5. Need to Tender Some Loads Before all Orders are in – Most shippers face a driver and general truck load shortage. Therefore, many shippers want to start tendering loads as early as possible. To reference the Memphis shipper again, he might have an order that is almost a full truck placed late Monday, to ship on Tuesday. He could tender this load as soon as he sees it to get a good carrier and rate. However, if he waits until late Tuesday morning he might find a great order to throw in the back of the truck and have it ride for free.

  6. Real Time Flow – I like to view this process as one where orders are flowing like objects on a river. The orders get created, they go through a process and then they ship. This process sometimes feels like the orders are being shot at with changes such as those described above. Those shots may change the course, but somehow they still need to come out in one piece and routed correctly.

It’s clear that a TMS should not simply send a lot of data to an external algorithm a few times a day and expect to create much value for the customer. In fact, a TMS needs to be built as an execution system to manage the process described above that accesses different routing algorithms, at different points in the process to help make decisions that are too large and too complex to be made manually. The very idea of using a third party algorithm or having an algorithm as a separate module where data is just thrown to it en masse is fundamentally flawed and fated for failure. History shows many companies that have taken this approach and not one has created the quality products that this market needs.

Given that these issues are complex, hard to solve, and expensive when done wrong, one might ask, Is the view worth the climb? Is it worth dealing with all of these challenges when one can just ship the freight direct on single stop truck loads and LTL?

First of all, the potential savings are enormous. I’ve worked with clients that have cut 10-20 percent off of their freight spend. Most companies are willing to put up with a lot to save that much money. Secondly, these issues don’t occur very often so they can be dealt with fairly easily if one has the right tools. However, if these issues are not dealt with correctly all of the savings can disappear or freight could be delivered late or broken. Third, multi-stop routing should improve customer service with faster and more reliable deliveries and less OS&D. So the answer is yes, it is most definitely worth the climb if one has the right tools.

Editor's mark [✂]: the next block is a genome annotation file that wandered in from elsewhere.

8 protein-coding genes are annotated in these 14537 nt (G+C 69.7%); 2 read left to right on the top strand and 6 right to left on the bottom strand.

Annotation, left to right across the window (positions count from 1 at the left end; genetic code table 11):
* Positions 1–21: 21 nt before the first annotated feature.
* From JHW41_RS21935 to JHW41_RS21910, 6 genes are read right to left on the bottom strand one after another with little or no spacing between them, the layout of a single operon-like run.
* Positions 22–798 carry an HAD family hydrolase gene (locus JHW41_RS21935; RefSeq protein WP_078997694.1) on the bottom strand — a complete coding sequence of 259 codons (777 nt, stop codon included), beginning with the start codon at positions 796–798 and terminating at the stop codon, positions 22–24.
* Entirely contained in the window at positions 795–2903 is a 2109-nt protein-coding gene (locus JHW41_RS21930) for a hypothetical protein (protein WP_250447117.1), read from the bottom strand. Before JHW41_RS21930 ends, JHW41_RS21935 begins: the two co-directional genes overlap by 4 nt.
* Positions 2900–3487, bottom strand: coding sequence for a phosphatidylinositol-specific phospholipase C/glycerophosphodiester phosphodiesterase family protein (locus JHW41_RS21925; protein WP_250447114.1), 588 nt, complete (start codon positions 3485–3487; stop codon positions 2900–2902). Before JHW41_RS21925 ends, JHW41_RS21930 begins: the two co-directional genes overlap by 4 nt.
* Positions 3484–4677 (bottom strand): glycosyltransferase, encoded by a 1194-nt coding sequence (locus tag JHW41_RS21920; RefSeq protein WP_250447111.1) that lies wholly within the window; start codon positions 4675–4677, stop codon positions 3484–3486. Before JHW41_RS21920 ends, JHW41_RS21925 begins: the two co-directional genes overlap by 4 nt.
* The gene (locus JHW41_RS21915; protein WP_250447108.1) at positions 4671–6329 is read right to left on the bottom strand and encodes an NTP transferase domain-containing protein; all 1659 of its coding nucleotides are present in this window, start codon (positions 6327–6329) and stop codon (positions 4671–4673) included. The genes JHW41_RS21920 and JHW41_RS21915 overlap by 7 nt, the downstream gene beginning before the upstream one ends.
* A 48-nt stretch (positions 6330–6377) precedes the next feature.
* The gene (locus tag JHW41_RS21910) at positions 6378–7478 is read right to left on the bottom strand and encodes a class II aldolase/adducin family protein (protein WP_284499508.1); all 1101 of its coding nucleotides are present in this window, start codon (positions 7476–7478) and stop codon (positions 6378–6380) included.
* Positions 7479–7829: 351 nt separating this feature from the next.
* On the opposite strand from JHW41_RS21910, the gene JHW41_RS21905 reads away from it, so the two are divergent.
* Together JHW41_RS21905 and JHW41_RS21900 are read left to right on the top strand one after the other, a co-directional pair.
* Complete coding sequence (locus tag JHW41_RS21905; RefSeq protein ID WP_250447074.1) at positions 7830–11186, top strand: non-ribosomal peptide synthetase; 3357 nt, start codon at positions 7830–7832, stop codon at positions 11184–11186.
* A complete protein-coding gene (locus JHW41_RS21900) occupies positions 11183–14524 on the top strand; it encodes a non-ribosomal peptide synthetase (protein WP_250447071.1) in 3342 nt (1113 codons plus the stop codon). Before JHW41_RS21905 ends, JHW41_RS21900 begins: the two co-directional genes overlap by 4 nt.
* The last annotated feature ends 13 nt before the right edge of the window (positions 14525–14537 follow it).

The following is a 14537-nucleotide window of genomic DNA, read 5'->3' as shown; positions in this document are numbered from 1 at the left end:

This is an extraordinarily difficult problem to try and solve, and the problems will continue to get more interesting over time as we are more creative with the options we have to ship freight and the requirements are more stringent on how customers want orders delivered. The industry is in need of a solution that will focus on and address issues such as:

  1. Heuristic algorithms to solve problems that can’t be truly “optimized.”

  2. Solving these issues subject to countless constraints that are very hard to model and can’t be violated without serious repercussions.

  3. The realization that algorithms must run on data that is constantly changing.

  4. There are several “chicken and egg” scenarios where decisions need to be tweaked or changed dramatically because of information that could not be known when the algorithms were initially run.

  5. Recommendations must be acted on immediately as orders must be picked (sometimes within minutes) and trucks need to be loaded immediately thereafter.

We have better connectivity tools to provide better quality data faster and we have more powerful hardware to write more complicated solutions. Therefore, there are significant opportunities to revisit how we are currently solving today’s problems – creating brand new, next generation solutions that can change our industry entirely.

Mitch Weseley is the CEO of 3Gtms. With 30 years in the industry, Mitch is widely regarded as the “father of the TMS industry” having created six successful companies in the technology and logistics industry, including Weseley Software and G-Log.